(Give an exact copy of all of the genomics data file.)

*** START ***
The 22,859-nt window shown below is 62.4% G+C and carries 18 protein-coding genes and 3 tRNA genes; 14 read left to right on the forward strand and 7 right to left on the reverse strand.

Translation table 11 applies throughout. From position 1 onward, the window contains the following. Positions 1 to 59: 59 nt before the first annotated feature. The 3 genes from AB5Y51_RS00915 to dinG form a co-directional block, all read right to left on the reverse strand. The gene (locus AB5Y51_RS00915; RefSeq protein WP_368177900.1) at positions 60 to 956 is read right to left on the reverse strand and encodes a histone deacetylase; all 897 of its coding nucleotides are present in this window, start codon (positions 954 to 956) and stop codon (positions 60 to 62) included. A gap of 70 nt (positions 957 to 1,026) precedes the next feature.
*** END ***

The 22,859-nt window shown below is 62.4% G+C and carries 18 protein-coding genes and 3 tRNA genes; 14 read left to right on the forward strand and 7 right to left on the reverse strand.

Translation table 11 applies throughout. From position 1 onward, the window contains the following. Positions 1 to 59: 59 nt before the first annotated feature. The 3 genes from AB5Y51_RS00915 to dinG form a co-directional block, all read right to left on the reverse strand. The gene (locus AB5Y51_RS00915; RefSeq protein WP_368177900.1) at positions 60 to 956 is read right to left on the reverse strand and encodes a histone deacetylase; all 897 of its coding nucleotides are present in this window, start codon (positions 954 to 956) and stop codon (positions 60 to 62) included. A gap of 70 nt (positions 957 to 1,026) precedes the next feature.